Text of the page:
E. coli here as well as there

You may not need to be quite this careful

On June 7th CDC officials were quoted as saying an unusual strain of E. coli, similar to that that has caused the on-going epidemic in Germany, had also, in the US in 2010, caused even more illness than the more common form of the bacteria. In this country, however, the national tracking and monitoring system for food-bourne diseases, revealed considerably less serious problems, with fewer of those affected requiring hospitalization.

So what actually happened here vs. in Europe? Let's start with what E. coli is and how we determine its variants (or strains as they are usually termed). In 1885 a German physician/bacteriologist discovered the most common bowel bacterium. His name was Theodor Escherich and the organism was found in the colon, so its name became Escherichia coli, E. coli for short. Several types of E. coli are part of the normal flora of the human gut, are not a threat to our health, help keep more dangerous bacteria from colonizing the bowel and can actually produce, in some instances, forms of vitamin K.

Laboratories test for E. coli strains by determining which form of the bacterium's antigens are found in its various structural components layer. The ones that form the major surface antigens are the O antigens, and the H and K antigens. The O157:H7 variety is more virulent than most others and causes diarrheal disease by producing a toxin harmful to the lining of the intestine.

Even that nasty "bug," which can be found in undercooked beef, but also other foods, is not lethal to most affected by it. Most healthy adults recover from a O157:H7 infection  in 5 to 7 days. Roughly 6% of those affected, usually young children, elderly adults and people of all ages with weakened immune systems, can develop much more serious complications such as hemolytic uremic syndrome  (HUS) in which red blood cells break down (hemolysis), blood platelets (responsible for clotting) clump up in small blood vessels in the kidneys and acute kidney failure occurs.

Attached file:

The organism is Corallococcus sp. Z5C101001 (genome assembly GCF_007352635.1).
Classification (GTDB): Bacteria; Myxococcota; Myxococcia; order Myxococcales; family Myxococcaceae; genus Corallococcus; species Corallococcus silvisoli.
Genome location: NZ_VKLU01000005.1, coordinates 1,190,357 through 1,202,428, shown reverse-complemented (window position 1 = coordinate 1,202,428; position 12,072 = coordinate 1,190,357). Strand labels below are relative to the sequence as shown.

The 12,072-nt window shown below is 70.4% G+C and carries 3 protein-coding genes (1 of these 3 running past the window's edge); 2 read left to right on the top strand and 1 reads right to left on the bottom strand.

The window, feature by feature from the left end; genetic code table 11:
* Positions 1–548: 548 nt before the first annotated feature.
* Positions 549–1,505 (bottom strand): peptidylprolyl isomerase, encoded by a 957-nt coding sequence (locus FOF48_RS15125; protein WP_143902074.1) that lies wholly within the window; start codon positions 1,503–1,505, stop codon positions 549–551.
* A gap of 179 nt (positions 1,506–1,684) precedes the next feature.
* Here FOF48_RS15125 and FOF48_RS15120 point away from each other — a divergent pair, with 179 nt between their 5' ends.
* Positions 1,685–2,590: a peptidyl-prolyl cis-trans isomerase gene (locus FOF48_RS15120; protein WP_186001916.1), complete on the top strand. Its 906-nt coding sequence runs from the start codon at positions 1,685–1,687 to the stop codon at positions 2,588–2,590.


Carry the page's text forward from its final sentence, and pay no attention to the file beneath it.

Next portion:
The most common problem bacterium, E. coli O157:H7, has for some time been a focal point for eradication from food products. The others, commonly called the "non-O157s" haven't routinely been tested for. Now the debate is whether US meat packers will be forced to check for rarer forms of E. coli making the selling of ground beef that contains it illegal.

Why is ground beef the focus?

It often contains meat from a number of cows (sometimes a large number) and has to be thoroughly cooked to break down the toxin. The day of the safe rare hamburger (I used to love them) may well be over. Other cuts of beef would come from just one animal and cooking the surface is usually felt to be relatively safe.

Meanwhile in Europe the number affected by the epidemic is up to almost 3,000 in 12 countries with over 700 developing HUS and 30 deaths. The lab tests on sprout samples were negative, but people who ate bean sprouts were nine times more likely to become infected than those who hadn't.



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